Business

Energy
1:00 pm
Mon April 9, 2012

What Makes Gas Prices Continue To Rise?

Why does a gallon of gas at the pump cost an average of $3.93? Why might it soon hit $4? Robert Siegel asks Robin West, the chairman of PFC Energy, an energy consulting firm.

The Two-Way
11:30 am
Mon April 9, 2012

Facebook Is Buying Instagram

Facebook CEO Mark Zuckerberg.
Kimihiro Hoshino AFP/Getty Images

Originally published on Mon April 9, 2012 1:30 pm

"I'm excited to share the news that we've agreed to acquire Instagram and that their talented team will be joining Facebook," Mark Zuckerberg just announced.

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Planet Money
10:57 am
Mon April 9, 2012

No, You Can't Deduct That

For our NYT Magazine column this weekend, we talked to 20 accountants, tax lawyers and policy wonks. Among other things, we asked them to list some ridiculous deductions their clients have tried to take.

Here are a few of our favorite answers, broken into two groups: relatively common, somewhat ridiculous; and less common, more ridiculous. Nothing on the list is tax deductible.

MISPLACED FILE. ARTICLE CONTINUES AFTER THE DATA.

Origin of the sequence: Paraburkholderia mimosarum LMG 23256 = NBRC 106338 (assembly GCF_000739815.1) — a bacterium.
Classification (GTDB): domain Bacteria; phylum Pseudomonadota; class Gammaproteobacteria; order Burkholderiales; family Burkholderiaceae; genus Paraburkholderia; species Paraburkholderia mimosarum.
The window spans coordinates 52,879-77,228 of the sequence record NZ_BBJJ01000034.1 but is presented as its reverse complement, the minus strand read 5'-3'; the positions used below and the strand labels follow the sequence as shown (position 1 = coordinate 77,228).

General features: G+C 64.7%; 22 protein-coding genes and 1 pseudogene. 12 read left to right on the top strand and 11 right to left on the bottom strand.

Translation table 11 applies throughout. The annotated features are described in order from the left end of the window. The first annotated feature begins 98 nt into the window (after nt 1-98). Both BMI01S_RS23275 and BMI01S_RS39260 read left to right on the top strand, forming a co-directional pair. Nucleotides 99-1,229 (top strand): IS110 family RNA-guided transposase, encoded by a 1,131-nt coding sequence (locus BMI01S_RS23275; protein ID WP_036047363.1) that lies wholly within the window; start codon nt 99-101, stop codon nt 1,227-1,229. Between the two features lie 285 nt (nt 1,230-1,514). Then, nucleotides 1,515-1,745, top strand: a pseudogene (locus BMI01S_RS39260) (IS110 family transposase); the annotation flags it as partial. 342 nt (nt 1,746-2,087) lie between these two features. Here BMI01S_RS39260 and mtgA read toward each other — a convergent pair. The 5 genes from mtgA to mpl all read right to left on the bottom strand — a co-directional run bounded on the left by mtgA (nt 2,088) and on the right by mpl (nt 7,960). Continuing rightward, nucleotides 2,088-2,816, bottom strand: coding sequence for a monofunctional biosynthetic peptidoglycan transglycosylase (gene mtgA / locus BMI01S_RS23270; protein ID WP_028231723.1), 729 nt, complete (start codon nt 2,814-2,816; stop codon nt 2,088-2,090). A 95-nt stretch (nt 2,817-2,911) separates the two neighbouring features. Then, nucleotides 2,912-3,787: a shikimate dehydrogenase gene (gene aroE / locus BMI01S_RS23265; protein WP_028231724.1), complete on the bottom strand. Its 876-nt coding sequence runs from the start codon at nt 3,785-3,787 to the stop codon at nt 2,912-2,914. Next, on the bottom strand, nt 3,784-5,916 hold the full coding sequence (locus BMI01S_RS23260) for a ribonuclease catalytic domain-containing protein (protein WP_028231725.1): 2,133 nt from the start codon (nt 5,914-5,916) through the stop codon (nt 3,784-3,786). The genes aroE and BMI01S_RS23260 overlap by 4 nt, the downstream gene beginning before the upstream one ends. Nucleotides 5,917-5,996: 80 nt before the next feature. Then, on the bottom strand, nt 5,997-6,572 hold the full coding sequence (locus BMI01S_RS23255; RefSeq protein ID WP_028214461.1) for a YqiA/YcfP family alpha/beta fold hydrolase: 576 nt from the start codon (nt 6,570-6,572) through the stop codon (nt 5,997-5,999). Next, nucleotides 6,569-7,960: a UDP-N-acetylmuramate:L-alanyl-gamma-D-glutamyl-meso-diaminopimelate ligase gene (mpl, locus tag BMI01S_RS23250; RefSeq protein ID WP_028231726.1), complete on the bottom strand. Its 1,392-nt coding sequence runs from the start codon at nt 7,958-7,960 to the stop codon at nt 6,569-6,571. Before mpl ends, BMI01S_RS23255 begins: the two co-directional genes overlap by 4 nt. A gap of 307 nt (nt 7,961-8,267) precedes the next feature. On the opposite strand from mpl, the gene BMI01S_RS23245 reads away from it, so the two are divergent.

Relatively Common, Somewhat Ridiculous

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Remembrances
9:36 am
Mon April 9, 2012

Fresh Air Remembers Mike Wallace Of '60 Minutes'

Mike Wallace was one of the original correspondents on the CBS News show 60 Minutes. He retired in 2006 but continued to file pieces until 2008.
Mario Suriani AP

Originally published on Wed May 23, 2012 8:53 am

Mike Wallace, the CBS News correspondent who became famous for his two-fisted interview style and his hard-hitting conversations with politicians, celebrities and newsmakers, died Saturday. He was 93.

Wallace had been with the weekly CBS News magazine 60 Minutes since its inception in 1968. Working with producer Don Hewitt, Wallace became known for interviews in which he refused to be led away from topics his interview subjects found uncomfortable.

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Business
8:12 am
Mon April 9, 2012

Sony Reportedly Cutting 10,000 Jobs

Originally published on Mon April 9, 2012 8:15 am

Transcript

RENEE MONTAGNE, HOST:

NPR's business news begins with big layoffs at Sony.

(SOUNDBITE OF MUSIC)

MONTAGNE: The one-time leader in entertainment technology is trying to regain its edge, and that means painful changes. According to Japanese news reports and The Wall Street Journal, Sony plans to eliminate 10,000 jobs worldwide. That's about 6 percent of its overall workforce.